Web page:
A novel PHF6 mutation results in enhanced exon skipping and mild Börjeson-Forssman-Lehmann syndrome
- 1Molecular Medicine Program, Ottawa Health Research Institute, Ottawa, Ontario, Canada
- 2Eastern Ontario Regional Genetics Program, Children’s Hospital of Eastern Ontario, Ottawa
- 3Molecular Medicine Program, Ottawa Health Research Institute, and Departments of Medicine, Biochemistry, Microbiology, and Immunology; and the Centre for Neuromuscular Disease, University of Ottawa
- Correspondence to: Dr David J Picketts Ottawa Health Research Institute, 501 Smyth Road, Ottawa, Ontario, Canada K1H 8L6;
BFLS is a rare X linked recessive disorder characterised by moderate to severe mental retardation, obesity with gynaecomastia, hypogonadism, and large prominent ears.1 However, a clear diagnosis is often difficult. BFLS may be confused with other obesity related mental retardation syndromes as there can be intrafamilial and interfamilial phenotypic variability and women may also be affected, possibly because of skewed X inactivation. Following the identification of the PHF6 gene (Xq26–27) as the cause of BFLS, Turner et al showed that the phenotype may be milder and broader than originally appreciated.2
Mutations in the PHF6 gene have been identified in 11 families and they are localised throughout the gene, suggesting a loss of function mechanism.3–5 Primary sequence analysis has suggested that PHF6 encodes a transcriptional regulator based on the presence of two PHD zinc finger domains, a motif common to chromatin remodelling proteins including the ATRX protein. Nonetheless, little is known of the function of the PHF6 protein or how different mutations give rise to the phenotypic variability observed in patients. Clearly, the identification of additional mutations will enhance our understanding of PHF6 function and provide insight into the clinical spectrum of this disorder. Here we describe mutational analysis in two Canadian families, one with classic features of BFLS and another with milder phenotypic features.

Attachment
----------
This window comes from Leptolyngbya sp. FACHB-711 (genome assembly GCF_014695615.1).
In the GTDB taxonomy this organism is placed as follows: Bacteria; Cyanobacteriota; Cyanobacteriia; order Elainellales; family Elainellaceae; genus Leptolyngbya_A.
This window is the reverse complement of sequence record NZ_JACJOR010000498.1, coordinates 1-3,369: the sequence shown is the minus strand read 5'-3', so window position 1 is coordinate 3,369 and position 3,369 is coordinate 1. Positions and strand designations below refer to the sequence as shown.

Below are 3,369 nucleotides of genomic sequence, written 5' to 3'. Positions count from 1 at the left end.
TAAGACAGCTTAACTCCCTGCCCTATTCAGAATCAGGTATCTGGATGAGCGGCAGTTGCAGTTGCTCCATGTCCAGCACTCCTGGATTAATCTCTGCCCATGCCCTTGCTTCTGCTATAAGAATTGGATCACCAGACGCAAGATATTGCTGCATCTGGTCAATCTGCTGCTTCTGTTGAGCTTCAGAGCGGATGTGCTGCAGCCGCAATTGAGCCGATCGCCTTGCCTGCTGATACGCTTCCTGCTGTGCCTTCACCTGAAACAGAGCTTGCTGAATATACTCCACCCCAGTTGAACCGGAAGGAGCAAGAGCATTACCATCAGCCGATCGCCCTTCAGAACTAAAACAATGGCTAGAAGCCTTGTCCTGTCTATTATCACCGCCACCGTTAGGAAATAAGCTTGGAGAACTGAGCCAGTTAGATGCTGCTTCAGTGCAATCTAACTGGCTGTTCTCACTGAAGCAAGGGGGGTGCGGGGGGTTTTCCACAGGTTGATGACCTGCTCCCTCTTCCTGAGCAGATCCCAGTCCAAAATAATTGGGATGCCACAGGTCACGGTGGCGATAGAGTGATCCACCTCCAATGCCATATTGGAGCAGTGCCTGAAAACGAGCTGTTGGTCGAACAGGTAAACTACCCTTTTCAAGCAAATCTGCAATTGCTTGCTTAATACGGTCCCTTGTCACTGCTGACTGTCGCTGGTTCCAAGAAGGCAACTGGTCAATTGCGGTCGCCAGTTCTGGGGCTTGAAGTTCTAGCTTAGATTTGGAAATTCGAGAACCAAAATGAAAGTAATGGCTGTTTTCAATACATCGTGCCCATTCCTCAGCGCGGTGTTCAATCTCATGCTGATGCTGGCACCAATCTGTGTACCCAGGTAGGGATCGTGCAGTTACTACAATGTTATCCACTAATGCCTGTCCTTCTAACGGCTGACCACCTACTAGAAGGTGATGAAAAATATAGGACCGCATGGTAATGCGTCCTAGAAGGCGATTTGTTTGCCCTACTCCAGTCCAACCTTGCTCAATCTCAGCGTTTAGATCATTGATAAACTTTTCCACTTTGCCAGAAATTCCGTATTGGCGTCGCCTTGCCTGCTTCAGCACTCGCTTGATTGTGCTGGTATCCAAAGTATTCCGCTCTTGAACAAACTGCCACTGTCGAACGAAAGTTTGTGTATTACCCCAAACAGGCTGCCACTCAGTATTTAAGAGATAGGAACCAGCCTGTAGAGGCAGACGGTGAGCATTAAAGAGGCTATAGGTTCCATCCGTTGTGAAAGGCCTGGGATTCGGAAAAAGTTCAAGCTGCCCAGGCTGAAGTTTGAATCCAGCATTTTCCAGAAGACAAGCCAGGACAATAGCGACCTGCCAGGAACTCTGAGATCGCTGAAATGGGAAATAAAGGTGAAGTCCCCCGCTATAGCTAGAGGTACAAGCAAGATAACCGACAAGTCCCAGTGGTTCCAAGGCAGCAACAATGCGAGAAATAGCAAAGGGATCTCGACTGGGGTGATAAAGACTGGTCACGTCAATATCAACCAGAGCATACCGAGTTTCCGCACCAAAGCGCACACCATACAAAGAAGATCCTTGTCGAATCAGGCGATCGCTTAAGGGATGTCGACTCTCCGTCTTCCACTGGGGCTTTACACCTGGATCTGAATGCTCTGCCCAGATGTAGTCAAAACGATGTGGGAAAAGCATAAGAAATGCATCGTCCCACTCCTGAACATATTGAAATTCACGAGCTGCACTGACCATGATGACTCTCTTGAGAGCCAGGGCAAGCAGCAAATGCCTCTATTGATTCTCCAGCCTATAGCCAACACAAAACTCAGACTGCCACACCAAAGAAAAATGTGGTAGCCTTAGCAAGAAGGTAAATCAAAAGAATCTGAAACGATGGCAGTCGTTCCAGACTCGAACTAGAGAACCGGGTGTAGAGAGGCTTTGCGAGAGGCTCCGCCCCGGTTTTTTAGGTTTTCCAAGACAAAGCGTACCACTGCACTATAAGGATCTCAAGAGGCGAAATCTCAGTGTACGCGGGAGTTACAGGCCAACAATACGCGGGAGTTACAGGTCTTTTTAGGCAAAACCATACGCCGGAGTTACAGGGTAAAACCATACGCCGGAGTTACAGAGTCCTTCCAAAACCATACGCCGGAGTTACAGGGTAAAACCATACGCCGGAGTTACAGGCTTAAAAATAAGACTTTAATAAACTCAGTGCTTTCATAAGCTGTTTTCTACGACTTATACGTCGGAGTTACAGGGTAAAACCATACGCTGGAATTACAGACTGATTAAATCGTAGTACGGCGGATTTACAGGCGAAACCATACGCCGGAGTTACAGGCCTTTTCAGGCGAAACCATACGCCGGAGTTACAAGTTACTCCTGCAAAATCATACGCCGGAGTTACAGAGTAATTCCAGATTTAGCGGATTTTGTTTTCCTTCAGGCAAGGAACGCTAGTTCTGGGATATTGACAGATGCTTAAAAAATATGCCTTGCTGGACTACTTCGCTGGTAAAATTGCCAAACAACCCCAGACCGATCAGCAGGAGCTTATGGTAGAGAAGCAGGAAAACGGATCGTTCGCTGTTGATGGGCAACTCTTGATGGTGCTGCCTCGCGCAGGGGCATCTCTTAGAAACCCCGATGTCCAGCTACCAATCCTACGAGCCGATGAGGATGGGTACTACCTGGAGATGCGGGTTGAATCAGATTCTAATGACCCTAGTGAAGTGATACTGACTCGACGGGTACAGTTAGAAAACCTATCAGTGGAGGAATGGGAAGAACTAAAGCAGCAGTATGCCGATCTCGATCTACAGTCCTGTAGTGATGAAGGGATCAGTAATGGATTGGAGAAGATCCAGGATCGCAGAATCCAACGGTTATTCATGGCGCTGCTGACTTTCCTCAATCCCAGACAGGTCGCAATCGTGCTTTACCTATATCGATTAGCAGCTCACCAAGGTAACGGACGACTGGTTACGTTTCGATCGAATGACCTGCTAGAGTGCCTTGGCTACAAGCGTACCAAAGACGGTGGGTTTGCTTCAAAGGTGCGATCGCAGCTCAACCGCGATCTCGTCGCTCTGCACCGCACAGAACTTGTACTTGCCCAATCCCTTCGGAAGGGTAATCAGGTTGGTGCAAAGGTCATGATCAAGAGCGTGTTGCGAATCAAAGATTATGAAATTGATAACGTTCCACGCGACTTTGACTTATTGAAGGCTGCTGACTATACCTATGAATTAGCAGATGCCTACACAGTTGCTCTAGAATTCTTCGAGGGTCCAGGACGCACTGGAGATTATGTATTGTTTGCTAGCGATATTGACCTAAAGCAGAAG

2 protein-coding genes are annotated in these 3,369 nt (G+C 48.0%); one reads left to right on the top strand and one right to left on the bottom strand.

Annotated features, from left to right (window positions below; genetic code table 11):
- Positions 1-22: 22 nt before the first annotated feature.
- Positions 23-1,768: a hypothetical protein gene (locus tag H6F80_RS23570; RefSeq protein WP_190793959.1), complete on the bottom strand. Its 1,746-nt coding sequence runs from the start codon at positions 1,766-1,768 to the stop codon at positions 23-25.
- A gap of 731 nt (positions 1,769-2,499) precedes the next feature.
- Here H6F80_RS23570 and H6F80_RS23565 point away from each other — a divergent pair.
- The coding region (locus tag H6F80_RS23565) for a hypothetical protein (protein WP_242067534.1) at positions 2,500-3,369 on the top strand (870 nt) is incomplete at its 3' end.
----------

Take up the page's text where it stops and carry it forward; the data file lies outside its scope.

The affected individual from family 1 (fig 1A) was diagnosed at age 19 because of a classical phenotype that was consistent with that described in the most comprehensive clinical review of BFLS patients.6 He is severely intellectually handicapped with psychiatric challenges that include self-injurious behaviour. He has characteristic facial features, a stooped kyphoscoliotic posture, central obesity, marked gynaecomastia, hypogonadism, incomplete virilisation, and anomalies of the hands and feet. In contrast, the two affected half brothers in family 2 (fig 1C) have …